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    Spacecraft Engineer

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  1. Heres my question. We have 2 datapoints on this. 1g and 0g. For earth and space stations repsectively. Is this still a problem at .3g or .1g? Everyone loves their centrifuges big, but do we really need 1g to counteract this problem? Or could we manage with just .1g, to mitigate the problem completly... wouldnt help with the bone and muscle problems, but we have workout regemins for that. All i see is more reason for a long term moon base for testing.
  2. Hardly a real problem. The majority of current cases are people with poor diets, be they college students who eat nothing but ramen for weeks, or others who avoid fruit and vegetables. Assuming a good starting supply of biomass, and good recycling of excrement, you shouldnt run into problems. Also worse comes to worst, ship a couple dozen bottles of a multivatimin can keep scurvy at bay for a long time (something that will probably be sent along anyway).
  3. It aint gloriius but it works. Course I get dirty looks from people when I tell them that I went to school for 2 years to learn about hot water flowing through a pipe.
  4. What about giant battery operated humanoid robots to do the terrestrial work on low gravity bodies?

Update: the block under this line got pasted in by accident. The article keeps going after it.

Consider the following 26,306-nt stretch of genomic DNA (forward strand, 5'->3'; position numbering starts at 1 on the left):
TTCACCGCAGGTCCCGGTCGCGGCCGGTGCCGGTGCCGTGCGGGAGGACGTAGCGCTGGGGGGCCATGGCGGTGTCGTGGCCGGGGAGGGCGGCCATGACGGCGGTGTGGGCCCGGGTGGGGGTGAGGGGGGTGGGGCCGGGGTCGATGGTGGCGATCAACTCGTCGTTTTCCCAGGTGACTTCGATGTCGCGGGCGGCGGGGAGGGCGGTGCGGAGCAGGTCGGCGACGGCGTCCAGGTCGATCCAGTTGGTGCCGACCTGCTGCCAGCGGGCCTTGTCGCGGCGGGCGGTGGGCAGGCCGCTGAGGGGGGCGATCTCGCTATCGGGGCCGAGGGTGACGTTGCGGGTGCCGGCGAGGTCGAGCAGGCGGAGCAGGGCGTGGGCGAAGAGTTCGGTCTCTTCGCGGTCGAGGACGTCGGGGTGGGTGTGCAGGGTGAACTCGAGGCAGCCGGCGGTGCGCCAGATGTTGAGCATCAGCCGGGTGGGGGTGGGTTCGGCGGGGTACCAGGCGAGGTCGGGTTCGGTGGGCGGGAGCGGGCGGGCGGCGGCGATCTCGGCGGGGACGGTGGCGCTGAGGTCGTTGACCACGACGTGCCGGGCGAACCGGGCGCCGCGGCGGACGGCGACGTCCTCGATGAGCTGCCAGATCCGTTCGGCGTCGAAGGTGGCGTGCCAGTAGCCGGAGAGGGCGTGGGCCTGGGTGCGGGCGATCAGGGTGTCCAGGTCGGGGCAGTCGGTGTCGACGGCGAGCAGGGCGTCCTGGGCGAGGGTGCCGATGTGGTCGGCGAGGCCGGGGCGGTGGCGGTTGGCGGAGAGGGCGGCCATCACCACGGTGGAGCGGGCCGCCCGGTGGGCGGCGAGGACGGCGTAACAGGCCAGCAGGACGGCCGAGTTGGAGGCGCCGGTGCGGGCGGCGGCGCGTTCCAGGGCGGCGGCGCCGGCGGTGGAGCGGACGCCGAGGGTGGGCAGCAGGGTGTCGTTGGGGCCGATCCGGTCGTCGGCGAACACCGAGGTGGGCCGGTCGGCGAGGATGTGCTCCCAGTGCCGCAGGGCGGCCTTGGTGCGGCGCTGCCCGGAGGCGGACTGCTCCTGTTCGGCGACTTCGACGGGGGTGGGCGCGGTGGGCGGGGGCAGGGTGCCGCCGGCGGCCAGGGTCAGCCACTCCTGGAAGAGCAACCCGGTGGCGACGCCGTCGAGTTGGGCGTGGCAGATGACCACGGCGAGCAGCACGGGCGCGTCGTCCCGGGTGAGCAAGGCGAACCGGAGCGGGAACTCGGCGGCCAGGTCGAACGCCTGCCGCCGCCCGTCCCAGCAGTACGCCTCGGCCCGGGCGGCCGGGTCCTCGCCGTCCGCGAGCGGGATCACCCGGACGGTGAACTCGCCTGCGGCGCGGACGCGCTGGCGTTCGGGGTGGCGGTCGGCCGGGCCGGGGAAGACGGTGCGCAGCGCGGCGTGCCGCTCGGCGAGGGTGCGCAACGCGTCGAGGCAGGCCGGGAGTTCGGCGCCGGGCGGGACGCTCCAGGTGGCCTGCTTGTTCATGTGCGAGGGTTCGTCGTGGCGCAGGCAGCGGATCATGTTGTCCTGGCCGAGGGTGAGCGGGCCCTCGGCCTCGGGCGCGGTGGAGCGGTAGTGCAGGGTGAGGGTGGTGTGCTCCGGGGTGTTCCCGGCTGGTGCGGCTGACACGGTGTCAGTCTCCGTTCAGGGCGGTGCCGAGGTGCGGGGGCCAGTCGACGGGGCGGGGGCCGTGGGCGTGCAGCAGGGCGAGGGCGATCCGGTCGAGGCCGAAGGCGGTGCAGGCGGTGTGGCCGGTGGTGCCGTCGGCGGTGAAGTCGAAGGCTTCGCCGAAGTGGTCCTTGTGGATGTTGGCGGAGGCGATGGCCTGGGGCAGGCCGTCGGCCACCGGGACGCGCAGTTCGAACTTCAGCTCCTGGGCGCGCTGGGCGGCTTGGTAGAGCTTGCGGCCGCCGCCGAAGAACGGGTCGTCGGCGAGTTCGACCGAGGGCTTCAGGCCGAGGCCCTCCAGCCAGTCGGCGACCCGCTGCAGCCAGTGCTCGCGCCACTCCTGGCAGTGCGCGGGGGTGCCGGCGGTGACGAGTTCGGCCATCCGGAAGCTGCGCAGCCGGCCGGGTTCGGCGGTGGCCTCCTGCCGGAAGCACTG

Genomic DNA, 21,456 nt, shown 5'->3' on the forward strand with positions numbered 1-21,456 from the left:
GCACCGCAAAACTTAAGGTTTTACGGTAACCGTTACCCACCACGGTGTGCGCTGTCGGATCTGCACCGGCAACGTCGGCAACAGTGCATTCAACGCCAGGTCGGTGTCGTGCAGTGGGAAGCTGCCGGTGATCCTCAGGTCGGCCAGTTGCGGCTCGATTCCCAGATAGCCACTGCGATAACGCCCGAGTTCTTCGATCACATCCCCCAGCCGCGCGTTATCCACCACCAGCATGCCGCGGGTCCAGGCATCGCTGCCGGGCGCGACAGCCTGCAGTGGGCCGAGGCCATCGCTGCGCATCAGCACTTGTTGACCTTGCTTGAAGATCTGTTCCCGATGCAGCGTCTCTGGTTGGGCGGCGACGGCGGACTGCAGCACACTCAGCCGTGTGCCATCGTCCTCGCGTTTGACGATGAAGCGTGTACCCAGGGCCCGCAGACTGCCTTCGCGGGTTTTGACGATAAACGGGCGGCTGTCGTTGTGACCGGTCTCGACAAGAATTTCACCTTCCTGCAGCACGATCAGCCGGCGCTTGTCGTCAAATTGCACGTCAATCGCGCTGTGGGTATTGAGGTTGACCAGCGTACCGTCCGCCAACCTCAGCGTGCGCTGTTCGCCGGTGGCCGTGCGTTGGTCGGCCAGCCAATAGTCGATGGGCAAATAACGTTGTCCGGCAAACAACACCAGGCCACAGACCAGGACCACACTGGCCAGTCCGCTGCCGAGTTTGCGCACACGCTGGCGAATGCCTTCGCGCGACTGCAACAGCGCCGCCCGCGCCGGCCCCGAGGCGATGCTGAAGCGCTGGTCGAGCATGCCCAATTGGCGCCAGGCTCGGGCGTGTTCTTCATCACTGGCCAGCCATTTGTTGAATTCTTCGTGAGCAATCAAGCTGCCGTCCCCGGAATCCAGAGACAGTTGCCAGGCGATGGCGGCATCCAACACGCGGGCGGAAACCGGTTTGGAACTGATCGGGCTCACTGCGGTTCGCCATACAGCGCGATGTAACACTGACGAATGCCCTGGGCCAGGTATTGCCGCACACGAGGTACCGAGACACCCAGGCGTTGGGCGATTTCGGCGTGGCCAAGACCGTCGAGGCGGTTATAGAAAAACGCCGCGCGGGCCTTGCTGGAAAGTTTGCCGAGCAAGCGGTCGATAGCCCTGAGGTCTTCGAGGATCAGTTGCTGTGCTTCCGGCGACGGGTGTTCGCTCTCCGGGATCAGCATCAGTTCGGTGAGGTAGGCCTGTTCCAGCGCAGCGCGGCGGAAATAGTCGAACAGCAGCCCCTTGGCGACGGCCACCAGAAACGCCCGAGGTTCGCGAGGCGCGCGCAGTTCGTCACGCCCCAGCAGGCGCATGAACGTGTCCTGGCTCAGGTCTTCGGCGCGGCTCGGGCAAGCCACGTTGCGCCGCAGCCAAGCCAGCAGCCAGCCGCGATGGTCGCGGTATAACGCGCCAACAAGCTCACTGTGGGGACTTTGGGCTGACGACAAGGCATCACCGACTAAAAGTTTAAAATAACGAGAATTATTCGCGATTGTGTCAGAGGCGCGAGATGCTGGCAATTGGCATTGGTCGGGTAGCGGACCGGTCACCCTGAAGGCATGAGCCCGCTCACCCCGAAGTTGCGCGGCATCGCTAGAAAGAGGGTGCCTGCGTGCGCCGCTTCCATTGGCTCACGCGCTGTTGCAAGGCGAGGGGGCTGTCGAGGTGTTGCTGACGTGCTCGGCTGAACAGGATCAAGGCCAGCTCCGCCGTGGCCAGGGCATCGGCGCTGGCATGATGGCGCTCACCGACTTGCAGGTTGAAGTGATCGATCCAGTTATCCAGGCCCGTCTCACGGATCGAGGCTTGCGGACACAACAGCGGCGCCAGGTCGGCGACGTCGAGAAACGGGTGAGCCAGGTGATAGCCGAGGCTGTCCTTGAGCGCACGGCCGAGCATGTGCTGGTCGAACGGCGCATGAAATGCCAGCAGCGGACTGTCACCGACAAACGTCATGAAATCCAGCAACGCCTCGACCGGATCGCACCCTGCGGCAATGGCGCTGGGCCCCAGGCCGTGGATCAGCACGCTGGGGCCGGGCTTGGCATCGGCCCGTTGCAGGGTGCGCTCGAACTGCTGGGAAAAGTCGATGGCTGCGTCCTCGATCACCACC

5. I still stand by... why try for Mars when we could go for the moon first? Its a vastly shorter distance away. It would be a great place to test a lot of lowG equipment. If anything does go wrong, aid and recovery can be sent in a timely manner. We can easily throw a few satellites around the moon for a GPS system. A lot more easily than we could for Mars. Communications for control of machinery could be done from earth during the early setup phases, or from an orbital station, testing out the station design and longevity for future stations to operate at Mars. A base on the far side of the moon offers suprisingly good opportunities for a large radio telescope without interferance from earth in general. Moon can be mined just as well as Mars, with aluminum being much easier to work with than pure iron. Any Martian base would need supplies of carbon shipped in for steel production. Also corrosion. Aluminum and iron can both be used in hybrid rockets, so both colonies can produce a fuel to get into space. But the moon's lower gravity makes it much easier. Other misc reasons.